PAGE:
On the heels of opening its new building in the Miami Design District, the Institute of Contemporary Art, Miami – along with its director, Ellen Salpeter – focuses on how it can be a resource for the community. Learn more about how the ICA is satisfying Miami’s hunger for art in the Fall 2017 edition of One Life Magazine. Read the full article below, then check out the entire issue online for more on lifestyles in Miami.
The New Kid on the Block by Rob Goyanes
For Ellen Salpeter, it was a bit of a revelation to see Miami’s hunger for art and discourse.
“Every time we host a program, such as a lecture or an artist talk, we are at capacity,” says Salpeter, who has served as director of the Institute of Contemporary Art, Miami since 2015. “It surprised me that there’s this real appetite for learning more and having more… I didn’t know it was quite as intense as it is.”
The ICA, which was temporarily headquartered in the Design District’s Moore Building, is in the final phases of constructing a new building that is double the size of its former location, with nearly 20,000 square feet of adjustable gallery spaces across three floors. Salpeter, a veteran of overseeing large cultural organizations, is anticipating the December 1 opening.
As a native of Queens, New York, Salpeter grew up in a place where art has a long history and well-established infrastructure. Instead of a single moment where the power of art struck, she believes it was prolonged exposure that led to her passion. “Big days were going into the city to visit the Museum of Modern Art and the Museum of Natural History,” she says.
Her childhood home cntaied art, too – mostly reproductions, and later some original works. Her parents were particularly interested in sound sculpture by Harry Bertoia and works by Alex Katz and Morris Louis. “I think they were fascinated by modernity,” she says.
This fascination spurred Salpeter’s career as an art administrator and leader. After graduating from Georgetown University with a degree in business management, she moved to France. “It was a very fertile moment in Paris in the ’80s,” she says. There, she was exposed to local, continental and international art scenes.
“When I moved back to the States, I worked in commercial art management and licensing and was really interested in reproducibility and accessibility in the arts,” she says. Salpeter started a small publishing company called Permanent Press, where she oversaw projects from the likes of poet Kenneth Goldsmith and vocalist and composer Joan La Barbara.
From 1994 to 2001, she was executive director of Thread Waxing Space, an experimental, multidisciplinary arts nonprofit in SoHo. Following that she founded Heart of Brooklyn, which focused on community engagement among cultural institutions, a skill she would bring with her to Miami. While in New York, she also helped overhaul a 109-year-old institution as deputy director of external affairs at the Jewish Museum. “It was about dusting it off and taking what made it such a great institution and building on that,” she says. “I spent a lot of time thinking about how art can impact everyday lives, and how a culturally specific institution can be relevant to a broader audience.”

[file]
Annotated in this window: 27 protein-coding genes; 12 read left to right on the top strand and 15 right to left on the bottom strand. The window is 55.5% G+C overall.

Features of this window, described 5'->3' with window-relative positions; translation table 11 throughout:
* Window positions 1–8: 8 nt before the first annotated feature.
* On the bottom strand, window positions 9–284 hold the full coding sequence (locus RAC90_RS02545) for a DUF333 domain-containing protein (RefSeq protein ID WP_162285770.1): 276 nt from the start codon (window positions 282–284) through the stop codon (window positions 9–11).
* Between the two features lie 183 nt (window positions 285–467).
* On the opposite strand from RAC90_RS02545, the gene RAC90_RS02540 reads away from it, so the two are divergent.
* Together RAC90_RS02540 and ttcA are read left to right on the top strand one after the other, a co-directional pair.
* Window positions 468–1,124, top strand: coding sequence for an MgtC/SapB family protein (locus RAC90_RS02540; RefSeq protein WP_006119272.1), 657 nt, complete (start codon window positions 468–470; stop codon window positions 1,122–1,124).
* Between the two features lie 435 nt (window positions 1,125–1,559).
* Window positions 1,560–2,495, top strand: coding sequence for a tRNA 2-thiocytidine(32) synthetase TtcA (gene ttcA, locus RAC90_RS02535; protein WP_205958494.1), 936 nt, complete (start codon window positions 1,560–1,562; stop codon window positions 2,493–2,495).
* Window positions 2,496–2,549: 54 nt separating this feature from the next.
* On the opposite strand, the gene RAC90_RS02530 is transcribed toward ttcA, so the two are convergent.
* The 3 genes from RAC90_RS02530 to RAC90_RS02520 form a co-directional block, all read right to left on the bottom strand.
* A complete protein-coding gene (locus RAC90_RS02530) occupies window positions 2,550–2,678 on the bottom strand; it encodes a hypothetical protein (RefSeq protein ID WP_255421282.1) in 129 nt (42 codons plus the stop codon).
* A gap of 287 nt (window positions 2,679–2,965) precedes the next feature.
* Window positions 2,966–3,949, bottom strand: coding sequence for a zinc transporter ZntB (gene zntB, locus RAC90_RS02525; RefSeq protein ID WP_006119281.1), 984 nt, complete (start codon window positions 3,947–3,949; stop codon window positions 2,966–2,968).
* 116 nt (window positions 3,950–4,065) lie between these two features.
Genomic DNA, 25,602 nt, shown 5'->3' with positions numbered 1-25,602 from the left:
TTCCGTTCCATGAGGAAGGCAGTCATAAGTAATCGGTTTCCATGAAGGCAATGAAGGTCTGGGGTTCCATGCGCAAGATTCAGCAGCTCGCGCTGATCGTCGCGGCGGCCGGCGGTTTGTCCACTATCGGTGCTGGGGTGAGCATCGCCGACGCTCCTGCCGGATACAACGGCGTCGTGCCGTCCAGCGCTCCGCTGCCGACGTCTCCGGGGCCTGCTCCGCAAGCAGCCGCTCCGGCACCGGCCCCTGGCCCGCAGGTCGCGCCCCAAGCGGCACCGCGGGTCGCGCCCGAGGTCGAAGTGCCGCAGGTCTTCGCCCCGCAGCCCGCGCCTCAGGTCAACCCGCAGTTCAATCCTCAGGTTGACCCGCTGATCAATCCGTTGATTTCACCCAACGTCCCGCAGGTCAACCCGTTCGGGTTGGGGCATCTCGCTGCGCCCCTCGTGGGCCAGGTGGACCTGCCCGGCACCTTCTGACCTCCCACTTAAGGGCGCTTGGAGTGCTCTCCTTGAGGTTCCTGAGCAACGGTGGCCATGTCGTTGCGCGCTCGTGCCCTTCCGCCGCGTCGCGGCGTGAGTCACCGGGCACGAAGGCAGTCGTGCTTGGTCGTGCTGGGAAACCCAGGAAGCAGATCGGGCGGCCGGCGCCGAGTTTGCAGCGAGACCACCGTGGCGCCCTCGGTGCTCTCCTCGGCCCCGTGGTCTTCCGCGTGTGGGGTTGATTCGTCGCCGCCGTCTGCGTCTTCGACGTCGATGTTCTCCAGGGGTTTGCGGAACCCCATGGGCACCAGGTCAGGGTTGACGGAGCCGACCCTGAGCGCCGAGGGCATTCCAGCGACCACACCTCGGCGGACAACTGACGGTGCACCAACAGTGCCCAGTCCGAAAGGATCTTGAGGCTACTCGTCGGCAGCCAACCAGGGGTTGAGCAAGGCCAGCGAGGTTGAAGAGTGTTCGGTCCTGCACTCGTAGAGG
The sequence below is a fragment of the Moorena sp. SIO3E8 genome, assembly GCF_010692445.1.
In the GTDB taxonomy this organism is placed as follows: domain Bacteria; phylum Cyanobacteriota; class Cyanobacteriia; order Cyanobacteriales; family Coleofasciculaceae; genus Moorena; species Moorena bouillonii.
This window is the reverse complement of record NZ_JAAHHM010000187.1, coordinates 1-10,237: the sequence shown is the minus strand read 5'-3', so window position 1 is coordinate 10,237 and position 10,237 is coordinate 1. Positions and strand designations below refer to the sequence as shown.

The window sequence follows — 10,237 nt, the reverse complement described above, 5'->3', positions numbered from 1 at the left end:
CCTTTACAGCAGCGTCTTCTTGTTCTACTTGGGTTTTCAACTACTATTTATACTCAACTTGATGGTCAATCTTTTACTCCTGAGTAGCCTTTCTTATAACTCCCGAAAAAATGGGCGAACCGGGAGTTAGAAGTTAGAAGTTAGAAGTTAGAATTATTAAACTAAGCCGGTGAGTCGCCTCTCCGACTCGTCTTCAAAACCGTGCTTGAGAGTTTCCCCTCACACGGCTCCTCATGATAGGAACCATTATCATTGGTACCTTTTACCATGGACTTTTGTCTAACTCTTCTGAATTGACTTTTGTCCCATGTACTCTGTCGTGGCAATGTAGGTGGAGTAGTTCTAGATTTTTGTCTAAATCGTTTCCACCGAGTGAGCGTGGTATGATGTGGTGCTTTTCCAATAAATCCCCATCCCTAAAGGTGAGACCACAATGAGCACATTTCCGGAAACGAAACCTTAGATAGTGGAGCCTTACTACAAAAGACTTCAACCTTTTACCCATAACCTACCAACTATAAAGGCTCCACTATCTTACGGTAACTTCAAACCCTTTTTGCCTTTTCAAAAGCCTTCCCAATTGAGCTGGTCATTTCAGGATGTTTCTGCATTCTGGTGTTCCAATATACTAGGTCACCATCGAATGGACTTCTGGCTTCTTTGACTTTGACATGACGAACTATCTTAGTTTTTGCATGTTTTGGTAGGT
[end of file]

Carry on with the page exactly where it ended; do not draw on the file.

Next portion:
Now, at the helm of a relatively fresh contemporary art museum, Salpeter is thinking about how the institution can continue to be a resource for the Miami community beyond the rank-and-file art world. Besides offering free admission and family activities, the ICA works “across the social services spectrum to bring arts education into people’s lives and use it as a tool to build self-esteem,” Salpeter says. The museum’s efforts include working with children of incarcerated families through a partnership with a juvenile justice program.
The museum’s new building, designed by Spanish firm Aranguren & Gallegos Arquitectos, will provide expanded opportunities for such engagement. The new building’s first major survey—titled “The Everywhere Studio” and takes up the second- and third-floor galleries—will showcase works by the likes of Roy Lichtenstein, Bruce Nauman, Carolee Schneemann and Matthew Barney. “With the expansion and new building, we will be able to connect the art of the post-war to the contemporary and provide a bit of arts history to the community,” Salpeter says. The new space will also house six large-scale commissions and a sculpture garden.
Still, even with an established collection and patronage, difficulties inevitably remain. “The challenge in any organization, but particularly with a new museum, is awareness,” Salpeter says. Given her track record, however, she seems more than ready for the work at hand. “It’s an ongoing challenge, she says, “but also an opportunity.”